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US Secretary of State Anthony Blinken (L) and Israeli Prime Minister Benjamin Netanyahu

Itay Ben On/GPO/dpa

What We’re Watching: Blinken’s Middle East chats, Erdogan’s bid to split Nordics, Peru’s early election, China offers baby incentives

Blinken meets with Middle East leaders

US Secretary of State Antony Blinken picked a volatile time to visit the region. After first stopping in Egypt to meet with President Abdel Fattah el-Sissi, the US’ top diplomat touched down in Israel on Monday, where he took part in a press conference with Prime Minister Benjamin “Bibi” Netanyahu. But Blinken’s visit comes amid a violent flareup in the long-running Israeli-Palestinian conflict. Last week, Israel carried out an operation in Jenin in the West Bank, targeting members of Palestinian Islamic Jihad in an operation that killed nine people, including civilians. Meanwhile, on Friday night, a Palestinian opened fire on Jews praying at a synagogue in East Jerusalem, killing seven. Then on Saturday, a 13-year-old Palestinian boy shot a father and son in Jerusalem’s Old City. What’s more, Israel is currently in the throes of a constitutional crisis as Netanyahu’s right-wing government seeks to dilute the power of the independent judiciary. But analysts say that the top agenda item is undoubtedly Iran. Over the weekend, Israel reportedly struck a compound in the Iranian city of Isfahan used to manufacture long-range missiles. (For more on the Isfahan attack and why Iran is feeling increasing pressure at home and abroad, watch Ian Bremmer’s Quick Take here.) It’s unclear whether the US was informed in advance about the strike, but Israeli leadership has in the past clashed with Washington over Jerusalem’s go-at-it-alone approach to dealing with Iran. As things become increasingly volatile in the Iran-Israel shadow war, Blinken presumably wants to make sure that the US is kept in the loop. On Tuesday, Blinken will meet with Palestinian Authority President Mahmoud Abbas and Israel's opposition leader Yair Lapid.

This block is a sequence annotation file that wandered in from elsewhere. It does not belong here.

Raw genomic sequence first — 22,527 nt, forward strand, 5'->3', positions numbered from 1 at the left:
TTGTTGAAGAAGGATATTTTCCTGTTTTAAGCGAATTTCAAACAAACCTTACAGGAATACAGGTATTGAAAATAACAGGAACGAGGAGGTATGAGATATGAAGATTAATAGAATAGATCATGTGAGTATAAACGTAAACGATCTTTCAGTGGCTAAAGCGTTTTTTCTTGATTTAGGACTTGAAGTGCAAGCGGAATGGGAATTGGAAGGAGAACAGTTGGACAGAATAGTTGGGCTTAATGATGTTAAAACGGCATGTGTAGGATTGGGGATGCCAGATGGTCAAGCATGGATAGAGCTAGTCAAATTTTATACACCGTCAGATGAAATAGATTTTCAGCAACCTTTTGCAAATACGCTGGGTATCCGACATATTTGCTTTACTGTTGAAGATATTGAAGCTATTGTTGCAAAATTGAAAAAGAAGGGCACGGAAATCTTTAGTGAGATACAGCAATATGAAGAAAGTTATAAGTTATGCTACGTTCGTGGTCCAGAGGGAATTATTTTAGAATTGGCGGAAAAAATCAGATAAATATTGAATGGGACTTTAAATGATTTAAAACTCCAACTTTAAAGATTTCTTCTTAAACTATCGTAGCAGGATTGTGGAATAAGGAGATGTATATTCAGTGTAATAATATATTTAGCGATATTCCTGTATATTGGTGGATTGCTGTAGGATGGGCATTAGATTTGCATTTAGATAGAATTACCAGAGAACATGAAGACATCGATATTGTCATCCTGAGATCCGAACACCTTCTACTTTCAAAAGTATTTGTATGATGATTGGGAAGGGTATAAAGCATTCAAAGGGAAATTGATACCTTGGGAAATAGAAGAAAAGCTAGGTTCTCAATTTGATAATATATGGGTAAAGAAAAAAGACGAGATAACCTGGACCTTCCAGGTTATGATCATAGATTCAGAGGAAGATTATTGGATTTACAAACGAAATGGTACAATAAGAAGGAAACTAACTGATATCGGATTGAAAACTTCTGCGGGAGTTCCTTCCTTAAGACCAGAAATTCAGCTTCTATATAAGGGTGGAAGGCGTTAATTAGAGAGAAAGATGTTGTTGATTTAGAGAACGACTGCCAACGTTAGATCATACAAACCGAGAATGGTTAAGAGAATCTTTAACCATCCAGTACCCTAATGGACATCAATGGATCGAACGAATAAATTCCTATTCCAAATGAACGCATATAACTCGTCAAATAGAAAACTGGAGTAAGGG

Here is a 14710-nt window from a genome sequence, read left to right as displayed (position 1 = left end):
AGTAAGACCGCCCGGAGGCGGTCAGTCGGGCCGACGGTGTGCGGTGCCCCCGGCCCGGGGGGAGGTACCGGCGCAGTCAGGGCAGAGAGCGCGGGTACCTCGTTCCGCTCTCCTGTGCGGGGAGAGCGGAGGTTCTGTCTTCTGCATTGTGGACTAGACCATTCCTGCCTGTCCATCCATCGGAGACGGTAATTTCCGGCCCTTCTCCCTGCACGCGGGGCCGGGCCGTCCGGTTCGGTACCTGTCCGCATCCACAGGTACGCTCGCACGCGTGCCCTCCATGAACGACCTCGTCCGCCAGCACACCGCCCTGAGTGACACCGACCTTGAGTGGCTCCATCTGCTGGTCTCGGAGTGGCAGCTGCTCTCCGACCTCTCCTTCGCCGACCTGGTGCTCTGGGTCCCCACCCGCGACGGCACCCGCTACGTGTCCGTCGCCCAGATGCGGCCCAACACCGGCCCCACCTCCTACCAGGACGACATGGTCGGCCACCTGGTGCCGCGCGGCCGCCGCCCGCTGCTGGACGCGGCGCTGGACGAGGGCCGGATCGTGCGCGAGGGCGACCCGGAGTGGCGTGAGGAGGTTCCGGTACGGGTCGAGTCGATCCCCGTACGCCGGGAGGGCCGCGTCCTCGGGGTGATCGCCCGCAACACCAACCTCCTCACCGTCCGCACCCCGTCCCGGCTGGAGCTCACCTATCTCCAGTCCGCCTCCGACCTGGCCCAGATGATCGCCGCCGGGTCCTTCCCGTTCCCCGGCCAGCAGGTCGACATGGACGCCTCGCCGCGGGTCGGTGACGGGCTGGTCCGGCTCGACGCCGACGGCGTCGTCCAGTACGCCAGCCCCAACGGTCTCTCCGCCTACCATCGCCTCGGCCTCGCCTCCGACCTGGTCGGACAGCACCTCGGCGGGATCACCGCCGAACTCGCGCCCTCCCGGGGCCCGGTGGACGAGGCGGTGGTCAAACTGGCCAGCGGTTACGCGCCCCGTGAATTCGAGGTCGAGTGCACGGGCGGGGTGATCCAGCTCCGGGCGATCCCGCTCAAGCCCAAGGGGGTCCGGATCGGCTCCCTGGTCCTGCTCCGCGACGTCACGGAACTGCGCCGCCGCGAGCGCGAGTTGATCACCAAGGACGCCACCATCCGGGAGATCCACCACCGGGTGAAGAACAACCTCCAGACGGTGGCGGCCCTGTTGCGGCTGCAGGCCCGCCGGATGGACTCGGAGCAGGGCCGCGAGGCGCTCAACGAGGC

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TITLE PLACEHOLDER | World In :60 | GZERO Media

Slim GOP majority traps McCarthy in US House speaker standoff

Ian Bremmer shares his insights on global politics this week on World In :60.

Why is the GOP, the Republican Party, having difficulty electing a House leader?

Well, it's because they have like a razor, razor thin margin and that means that Kevin McCarthy cannot afford to lose votes even though he has 90% of the GOP ready to vote for him. That's not enough to get it done, and the Democrats are more than happy to watch the Republicans flail around for days or weeks to lose votes while they are in the majority. So as a consequence, we're going to keep having votes. Last time you had more than one vote for a house speaker was in 1923. So congratulations to the GOP on making history.

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Finland & Sweden Joining NATO Will Strengthen NATO As Western Alliance | Europe In :60 | GZERO Media

Finland and Sweden NATO bid faces problems with Turkey’s Erdogan

Carl Bildt, former Prime Minister and Foreign Minister of Sweden, shares his perspective on European politics from Nuuk, Greenland.